Friday Hacks #110, March 18

Posted on by Varun

For our sixth Friday Hacks of the semester, we’re having Jordan Dea-Mattson speak about Wobe’s system architecture and how it uniquely addresses the issues of building robust, scalable, and secure mobile applications in hostile environments.

Facebook event:

Date/Time: Friday, March 18 at 6:30pm
Venue: Seminar Room 3, Town Plaza, University Town
Free pizza is served before the talks.

Robust, scalable, and secure mobile apps in hostile environments.

Talk Description:

The Wobe system architecture is designed to work in environments with highly unreliable network access. In fact, it assumes a poor network and accounts it from day one.

The Wobe architecture is asynchronous and event/message based vs. the more common synchronous architectures. It’s comprised of a mobile client for Android and a collection of microservices developed in Go. It’s designed to work in high latency, low bandwidth environments and poor reliability network access.

In addition, Jordan will be sharing Wobe’s plans for open sourcing significant components of its architecture to help others adopt a better mobile services architecture. If you are looking for an interesting, approachable, challenging open source to contribute to, this is your chance to learn more.

Speaker Profile

Jordan Dea-Mattson is a 30+ veteran of HighTech with most of that time spent working in Silicon Valley. Jordan has worked at Apple (13 years), Adobe Systems, Ooyala, and Yahoo among other companies.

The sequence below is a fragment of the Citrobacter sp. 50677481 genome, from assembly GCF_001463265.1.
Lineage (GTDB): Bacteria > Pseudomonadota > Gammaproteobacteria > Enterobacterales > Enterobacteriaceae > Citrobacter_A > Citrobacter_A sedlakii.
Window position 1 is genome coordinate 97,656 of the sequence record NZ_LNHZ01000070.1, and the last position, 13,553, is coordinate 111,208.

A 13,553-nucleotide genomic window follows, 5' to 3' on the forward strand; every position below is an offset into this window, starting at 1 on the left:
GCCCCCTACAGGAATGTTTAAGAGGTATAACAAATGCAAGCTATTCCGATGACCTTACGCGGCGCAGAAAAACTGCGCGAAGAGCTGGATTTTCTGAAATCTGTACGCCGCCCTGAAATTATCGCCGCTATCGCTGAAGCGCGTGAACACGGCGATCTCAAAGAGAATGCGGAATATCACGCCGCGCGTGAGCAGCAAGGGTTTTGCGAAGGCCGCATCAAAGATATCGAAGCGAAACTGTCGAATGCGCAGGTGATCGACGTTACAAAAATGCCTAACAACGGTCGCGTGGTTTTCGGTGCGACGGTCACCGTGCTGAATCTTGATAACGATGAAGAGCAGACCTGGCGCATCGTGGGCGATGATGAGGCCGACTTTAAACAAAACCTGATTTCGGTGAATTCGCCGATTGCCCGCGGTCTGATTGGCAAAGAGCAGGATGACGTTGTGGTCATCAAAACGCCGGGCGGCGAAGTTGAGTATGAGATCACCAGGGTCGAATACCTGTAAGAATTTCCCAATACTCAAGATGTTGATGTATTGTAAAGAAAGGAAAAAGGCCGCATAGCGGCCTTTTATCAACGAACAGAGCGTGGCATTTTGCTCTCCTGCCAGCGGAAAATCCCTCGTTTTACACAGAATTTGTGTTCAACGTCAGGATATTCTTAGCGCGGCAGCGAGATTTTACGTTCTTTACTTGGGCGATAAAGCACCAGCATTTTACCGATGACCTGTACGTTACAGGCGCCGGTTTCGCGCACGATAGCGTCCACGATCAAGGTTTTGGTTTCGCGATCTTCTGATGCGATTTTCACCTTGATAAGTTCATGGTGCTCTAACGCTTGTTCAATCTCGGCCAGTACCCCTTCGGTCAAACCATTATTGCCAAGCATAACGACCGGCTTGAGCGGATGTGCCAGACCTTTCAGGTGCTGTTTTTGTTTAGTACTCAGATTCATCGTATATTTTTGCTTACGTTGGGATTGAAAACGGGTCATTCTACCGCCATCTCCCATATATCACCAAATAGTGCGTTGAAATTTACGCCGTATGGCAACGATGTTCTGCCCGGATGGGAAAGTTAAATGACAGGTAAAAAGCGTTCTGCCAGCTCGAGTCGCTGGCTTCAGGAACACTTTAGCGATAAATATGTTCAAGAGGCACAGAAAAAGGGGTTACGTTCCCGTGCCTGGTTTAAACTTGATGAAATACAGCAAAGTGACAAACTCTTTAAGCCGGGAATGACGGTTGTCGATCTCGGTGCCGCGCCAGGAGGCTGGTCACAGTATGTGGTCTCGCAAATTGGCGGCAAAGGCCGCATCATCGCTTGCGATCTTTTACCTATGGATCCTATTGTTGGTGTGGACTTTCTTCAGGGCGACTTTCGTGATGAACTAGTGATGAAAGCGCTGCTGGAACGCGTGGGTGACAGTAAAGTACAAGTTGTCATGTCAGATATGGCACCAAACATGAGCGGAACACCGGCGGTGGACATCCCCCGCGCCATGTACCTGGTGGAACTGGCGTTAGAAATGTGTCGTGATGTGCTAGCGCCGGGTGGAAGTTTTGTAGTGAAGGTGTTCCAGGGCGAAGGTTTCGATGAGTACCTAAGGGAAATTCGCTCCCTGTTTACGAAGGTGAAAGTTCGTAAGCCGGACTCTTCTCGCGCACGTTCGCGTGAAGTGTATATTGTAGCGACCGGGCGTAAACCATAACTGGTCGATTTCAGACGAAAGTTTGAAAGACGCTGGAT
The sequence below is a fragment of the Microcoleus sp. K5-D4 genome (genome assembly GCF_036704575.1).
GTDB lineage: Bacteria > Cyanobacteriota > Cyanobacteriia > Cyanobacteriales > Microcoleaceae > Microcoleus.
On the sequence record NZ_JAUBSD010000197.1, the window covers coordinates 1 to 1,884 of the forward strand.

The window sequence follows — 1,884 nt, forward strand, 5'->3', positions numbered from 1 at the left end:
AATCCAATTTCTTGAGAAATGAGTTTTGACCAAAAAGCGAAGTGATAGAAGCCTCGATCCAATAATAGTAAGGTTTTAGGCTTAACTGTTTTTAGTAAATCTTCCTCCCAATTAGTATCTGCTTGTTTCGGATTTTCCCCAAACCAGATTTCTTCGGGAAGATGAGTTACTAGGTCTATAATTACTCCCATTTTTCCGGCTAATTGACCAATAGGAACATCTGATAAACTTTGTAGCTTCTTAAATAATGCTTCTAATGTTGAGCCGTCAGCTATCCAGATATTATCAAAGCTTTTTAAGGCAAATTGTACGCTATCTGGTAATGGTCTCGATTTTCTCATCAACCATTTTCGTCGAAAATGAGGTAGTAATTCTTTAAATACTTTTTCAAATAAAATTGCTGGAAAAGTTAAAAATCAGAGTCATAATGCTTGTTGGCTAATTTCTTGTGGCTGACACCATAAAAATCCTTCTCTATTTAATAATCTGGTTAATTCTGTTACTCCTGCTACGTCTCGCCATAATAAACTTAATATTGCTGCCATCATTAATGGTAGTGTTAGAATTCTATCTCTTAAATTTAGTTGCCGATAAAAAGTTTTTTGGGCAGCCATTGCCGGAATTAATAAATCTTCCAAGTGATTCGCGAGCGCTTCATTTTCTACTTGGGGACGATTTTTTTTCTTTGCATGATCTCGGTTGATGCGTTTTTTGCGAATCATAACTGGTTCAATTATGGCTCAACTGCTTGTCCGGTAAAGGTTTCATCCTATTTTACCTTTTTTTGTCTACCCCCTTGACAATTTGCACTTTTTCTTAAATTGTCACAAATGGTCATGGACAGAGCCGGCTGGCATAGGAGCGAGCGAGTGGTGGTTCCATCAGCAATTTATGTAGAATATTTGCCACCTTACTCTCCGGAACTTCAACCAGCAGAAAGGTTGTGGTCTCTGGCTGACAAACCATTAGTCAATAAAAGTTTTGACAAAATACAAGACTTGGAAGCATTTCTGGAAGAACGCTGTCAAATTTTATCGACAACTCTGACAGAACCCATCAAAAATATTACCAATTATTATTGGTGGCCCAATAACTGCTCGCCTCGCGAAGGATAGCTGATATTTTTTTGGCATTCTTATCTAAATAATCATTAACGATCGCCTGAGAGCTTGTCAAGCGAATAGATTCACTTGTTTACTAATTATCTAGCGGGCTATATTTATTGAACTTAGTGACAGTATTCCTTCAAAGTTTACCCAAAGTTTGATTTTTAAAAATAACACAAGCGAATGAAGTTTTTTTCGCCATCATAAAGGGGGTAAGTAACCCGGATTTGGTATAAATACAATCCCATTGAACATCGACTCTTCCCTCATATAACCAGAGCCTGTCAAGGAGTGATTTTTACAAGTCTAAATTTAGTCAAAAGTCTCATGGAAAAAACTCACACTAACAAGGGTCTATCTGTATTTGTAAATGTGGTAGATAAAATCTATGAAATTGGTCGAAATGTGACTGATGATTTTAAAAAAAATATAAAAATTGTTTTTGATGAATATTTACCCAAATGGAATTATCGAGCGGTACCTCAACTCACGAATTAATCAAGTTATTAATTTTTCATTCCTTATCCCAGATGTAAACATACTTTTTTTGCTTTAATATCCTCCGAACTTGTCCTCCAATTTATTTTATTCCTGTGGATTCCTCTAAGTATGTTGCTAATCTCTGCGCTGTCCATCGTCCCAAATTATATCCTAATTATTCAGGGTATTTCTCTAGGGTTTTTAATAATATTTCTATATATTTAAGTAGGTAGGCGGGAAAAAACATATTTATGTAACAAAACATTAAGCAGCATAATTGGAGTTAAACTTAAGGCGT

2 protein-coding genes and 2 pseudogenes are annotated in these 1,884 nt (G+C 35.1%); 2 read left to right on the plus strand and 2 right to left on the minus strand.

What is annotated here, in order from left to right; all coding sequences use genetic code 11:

Jordan has spent his career focused on efficiently and effectively building and delivering high quality software and enabling others to do so as well.

Jordan has spoken at numerous industry events, including Apple’s WWDC (12 straight years), Atlassian’s Summit, and ChefConf.

Company Profile

Wobe (// founded by long-time Singapore and South East Asia innovator and entrepreneur, Adrianna Tan, delivers a brand new take on financial services to the underserved — low income women in emerging markets.

Through their app, young urban and rural entrepreneurs can start small businesses: they can resell phone airtime and other pre-paid goods and services to their friends and family. Most Wobe agents will be able to easily increase their family income by $US 10 a day, moving them solidly into the emerging middle class.

Supported by:

NUS Enterprise

The HANGAR by NUS Enterprise — the campus hub for entrepreneurs.

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